The day after the shooting, Bishop Farrell joined other faith and civic leaders at an ecumenical gathering at Thanksgiving Square, a prayer and water garden area a few blocks from the shooting site, to offer a prayer for healing.
“Prompted by the goodness that is in each of us, we pray as the old St. Francis’ prayer teaches us, that each person in our community will become an instrument of peace,” he said. “May almighty God hear the prayer of this community on this day and may he stretch out his hands to touch the men and women who give their lives for each one of us.
“It reminds us of the words of Scripture, there is no greater love than one who gives his life for the protection of others. Our police officers deserve our support and our prayers. May God stretch out to them in their pain and their suffering on this day. ”
Dallas police were out in force at the rally and heard the call from the police chief that officers need to feel the community’s support every day.
“When you see the outpouring support of the community, it helps in some small way to ease some of that pain that you’re going through,” Dallas police officer Warren Mitchell said. “The community has our back in our time of need and events like this really help out when you are going through some difficult times.”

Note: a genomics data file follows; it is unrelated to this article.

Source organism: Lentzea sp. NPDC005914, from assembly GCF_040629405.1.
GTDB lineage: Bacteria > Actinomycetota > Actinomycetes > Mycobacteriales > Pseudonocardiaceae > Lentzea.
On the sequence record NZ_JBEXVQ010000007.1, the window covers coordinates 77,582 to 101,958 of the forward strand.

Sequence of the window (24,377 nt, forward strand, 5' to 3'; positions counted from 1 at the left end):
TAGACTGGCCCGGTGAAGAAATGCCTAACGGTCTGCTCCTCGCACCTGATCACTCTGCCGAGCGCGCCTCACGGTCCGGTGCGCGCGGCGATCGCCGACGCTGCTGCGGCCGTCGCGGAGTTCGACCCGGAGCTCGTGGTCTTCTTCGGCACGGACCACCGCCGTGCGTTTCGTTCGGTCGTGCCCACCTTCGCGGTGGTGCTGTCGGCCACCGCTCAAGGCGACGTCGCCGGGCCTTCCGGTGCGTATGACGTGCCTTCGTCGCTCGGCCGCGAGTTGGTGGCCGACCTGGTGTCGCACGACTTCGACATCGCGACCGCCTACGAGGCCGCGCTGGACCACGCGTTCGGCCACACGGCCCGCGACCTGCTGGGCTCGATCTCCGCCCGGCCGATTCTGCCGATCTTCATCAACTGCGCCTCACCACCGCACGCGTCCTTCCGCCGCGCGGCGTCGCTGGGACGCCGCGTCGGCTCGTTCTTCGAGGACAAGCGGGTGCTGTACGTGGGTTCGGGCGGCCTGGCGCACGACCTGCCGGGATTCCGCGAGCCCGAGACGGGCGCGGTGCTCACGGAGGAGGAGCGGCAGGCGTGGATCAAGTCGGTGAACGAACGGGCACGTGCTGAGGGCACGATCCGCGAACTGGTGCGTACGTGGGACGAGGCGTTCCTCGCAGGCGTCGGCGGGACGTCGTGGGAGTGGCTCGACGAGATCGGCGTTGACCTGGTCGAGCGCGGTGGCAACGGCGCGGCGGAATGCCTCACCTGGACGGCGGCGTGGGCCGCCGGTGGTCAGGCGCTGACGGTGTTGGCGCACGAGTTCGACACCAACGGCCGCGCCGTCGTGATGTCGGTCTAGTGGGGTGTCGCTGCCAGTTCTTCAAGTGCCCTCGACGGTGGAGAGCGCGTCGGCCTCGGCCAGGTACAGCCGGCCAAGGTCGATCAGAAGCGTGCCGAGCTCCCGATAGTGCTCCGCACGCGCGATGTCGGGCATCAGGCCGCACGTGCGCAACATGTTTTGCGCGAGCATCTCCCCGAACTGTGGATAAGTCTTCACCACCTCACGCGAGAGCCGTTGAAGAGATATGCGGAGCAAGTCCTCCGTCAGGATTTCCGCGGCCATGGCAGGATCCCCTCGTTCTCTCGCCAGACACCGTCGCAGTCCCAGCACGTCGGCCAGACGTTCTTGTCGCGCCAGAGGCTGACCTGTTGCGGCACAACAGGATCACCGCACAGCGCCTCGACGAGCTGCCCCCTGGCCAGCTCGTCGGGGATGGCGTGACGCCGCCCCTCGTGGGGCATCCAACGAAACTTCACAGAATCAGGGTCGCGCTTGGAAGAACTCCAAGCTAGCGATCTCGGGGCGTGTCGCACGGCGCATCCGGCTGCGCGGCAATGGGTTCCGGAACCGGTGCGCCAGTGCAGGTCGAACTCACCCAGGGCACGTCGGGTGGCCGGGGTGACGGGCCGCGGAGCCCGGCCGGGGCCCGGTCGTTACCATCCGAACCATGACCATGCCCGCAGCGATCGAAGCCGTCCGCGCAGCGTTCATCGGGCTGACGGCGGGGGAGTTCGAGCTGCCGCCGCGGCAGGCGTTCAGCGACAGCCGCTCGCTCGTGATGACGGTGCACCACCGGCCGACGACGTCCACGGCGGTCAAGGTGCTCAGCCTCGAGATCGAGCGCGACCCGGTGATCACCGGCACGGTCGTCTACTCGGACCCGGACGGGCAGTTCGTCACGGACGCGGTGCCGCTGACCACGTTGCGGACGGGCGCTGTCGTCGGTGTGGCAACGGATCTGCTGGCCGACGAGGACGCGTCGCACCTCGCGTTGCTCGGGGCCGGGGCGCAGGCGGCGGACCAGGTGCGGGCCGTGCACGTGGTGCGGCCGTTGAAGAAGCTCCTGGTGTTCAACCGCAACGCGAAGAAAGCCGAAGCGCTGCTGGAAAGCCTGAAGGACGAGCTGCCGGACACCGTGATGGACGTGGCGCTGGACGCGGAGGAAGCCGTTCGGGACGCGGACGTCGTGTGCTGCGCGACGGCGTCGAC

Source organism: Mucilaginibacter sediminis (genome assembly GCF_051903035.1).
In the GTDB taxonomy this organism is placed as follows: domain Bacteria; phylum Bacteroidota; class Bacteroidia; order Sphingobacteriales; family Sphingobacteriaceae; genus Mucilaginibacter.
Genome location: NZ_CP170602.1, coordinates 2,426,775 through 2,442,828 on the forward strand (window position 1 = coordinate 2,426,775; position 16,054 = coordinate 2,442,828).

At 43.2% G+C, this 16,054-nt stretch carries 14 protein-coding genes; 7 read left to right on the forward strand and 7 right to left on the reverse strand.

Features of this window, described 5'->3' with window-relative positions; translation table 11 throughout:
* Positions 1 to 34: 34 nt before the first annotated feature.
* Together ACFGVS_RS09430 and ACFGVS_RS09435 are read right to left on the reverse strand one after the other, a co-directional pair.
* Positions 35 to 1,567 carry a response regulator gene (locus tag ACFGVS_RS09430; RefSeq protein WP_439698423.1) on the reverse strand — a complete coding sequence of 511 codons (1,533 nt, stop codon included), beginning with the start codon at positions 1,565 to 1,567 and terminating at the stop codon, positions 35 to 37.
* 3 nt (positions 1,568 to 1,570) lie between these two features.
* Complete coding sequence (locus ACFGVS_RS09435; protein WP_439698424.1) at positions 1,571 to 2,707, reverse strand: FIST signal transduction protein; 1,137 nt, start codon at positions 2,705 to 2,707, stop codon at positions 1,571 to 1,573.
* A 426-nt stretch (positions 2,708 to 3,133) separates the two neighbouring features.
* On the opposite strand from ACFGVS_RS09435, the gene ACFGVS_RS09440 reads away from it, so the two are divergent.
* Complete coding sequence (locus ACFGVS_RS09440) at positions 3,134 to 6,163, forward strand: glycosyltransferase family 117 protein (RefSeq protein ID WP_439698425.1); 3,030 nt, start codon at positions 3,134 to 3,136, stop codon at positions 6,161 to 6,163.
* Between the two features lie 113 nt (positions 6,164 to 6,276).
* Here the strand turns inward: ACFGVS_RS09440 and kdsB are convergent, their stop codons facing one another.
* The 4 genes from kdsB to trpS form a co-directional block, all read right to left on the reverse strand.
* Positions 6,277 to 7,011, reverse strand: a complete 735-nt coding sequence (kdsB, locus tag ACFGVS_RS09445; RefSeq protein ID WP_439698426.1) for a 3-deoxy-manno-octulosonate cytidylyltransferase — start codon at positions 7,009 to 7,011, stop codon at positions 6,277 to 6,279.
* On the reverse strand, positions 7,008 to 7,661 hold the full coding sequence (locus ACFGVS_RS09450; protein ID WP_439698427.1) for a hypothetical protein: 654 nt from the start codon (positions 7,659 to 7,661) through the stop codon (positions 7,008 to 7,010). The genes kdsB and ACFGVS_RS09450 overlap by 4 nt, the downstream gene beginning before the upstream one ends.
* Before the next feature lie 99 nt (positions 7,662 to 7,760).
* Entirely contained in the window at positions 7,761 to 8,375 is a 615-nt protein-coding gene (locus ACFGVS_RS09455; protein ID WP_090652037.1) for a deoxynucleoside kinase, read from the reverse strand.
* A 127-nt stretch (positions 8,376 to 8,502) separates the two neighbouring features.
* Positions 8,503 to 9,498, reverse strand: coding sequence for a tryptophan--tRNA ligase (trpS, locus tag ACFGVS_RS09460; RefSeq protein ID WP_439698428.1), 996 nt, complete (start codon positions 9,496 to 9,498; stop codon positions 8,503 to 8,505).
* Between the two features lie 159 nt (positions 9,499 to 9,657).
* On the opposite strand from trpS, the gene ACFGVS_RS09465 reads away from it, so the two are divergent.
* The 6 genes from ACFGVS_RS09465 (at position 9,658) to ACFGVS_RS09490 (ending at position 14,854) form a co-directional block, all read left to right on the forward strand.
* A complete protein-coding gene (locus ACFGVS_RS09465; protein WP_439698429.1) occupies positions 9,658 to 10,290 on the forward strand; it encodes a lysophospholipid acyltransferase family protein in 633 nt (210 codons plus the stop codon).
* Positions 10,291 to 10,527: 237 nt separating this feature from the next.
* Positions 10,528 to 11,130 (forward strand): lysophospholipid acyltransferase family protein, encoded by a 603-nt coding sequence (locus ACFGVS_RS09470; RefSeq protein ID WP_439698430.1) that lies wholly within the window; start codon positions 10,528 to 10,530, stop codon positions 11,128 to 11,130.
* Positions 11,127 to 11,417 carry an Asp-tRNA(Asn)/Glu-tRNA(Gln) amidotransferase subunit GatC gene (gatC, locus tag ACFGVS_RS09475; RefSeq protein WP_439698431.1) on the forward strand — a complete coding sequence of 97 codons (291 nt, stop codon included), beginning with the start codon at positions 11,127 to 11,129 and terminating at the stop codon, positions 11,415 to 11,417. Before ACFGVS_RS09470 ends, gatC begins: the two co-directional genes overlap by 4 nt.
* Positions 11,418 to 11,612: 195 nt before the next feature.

Dallas resident Van Stripling said that people have to be more accepting of one another.
“I hope it has opened the eyes of people, because the reality is we are all created under the hand of God,” Stripling said. “When I look across the street I don’t see color, I see my brother, I see my sister, so what I saw last night brought pain and hurt to my heart.”
Bishop Farrell was scheduled to celebrate a Mass for peace and healing at the Cathedral Shrine of the Virgin of Guadalupe on July 9.
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Sedeno is executive editor of The Texas Catholic and Revista Catolica, the English- and Spanish-language newspapers of the Dallas Diocese.
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Contributing to this story were Michael Gresham and Anahi Perez Faz.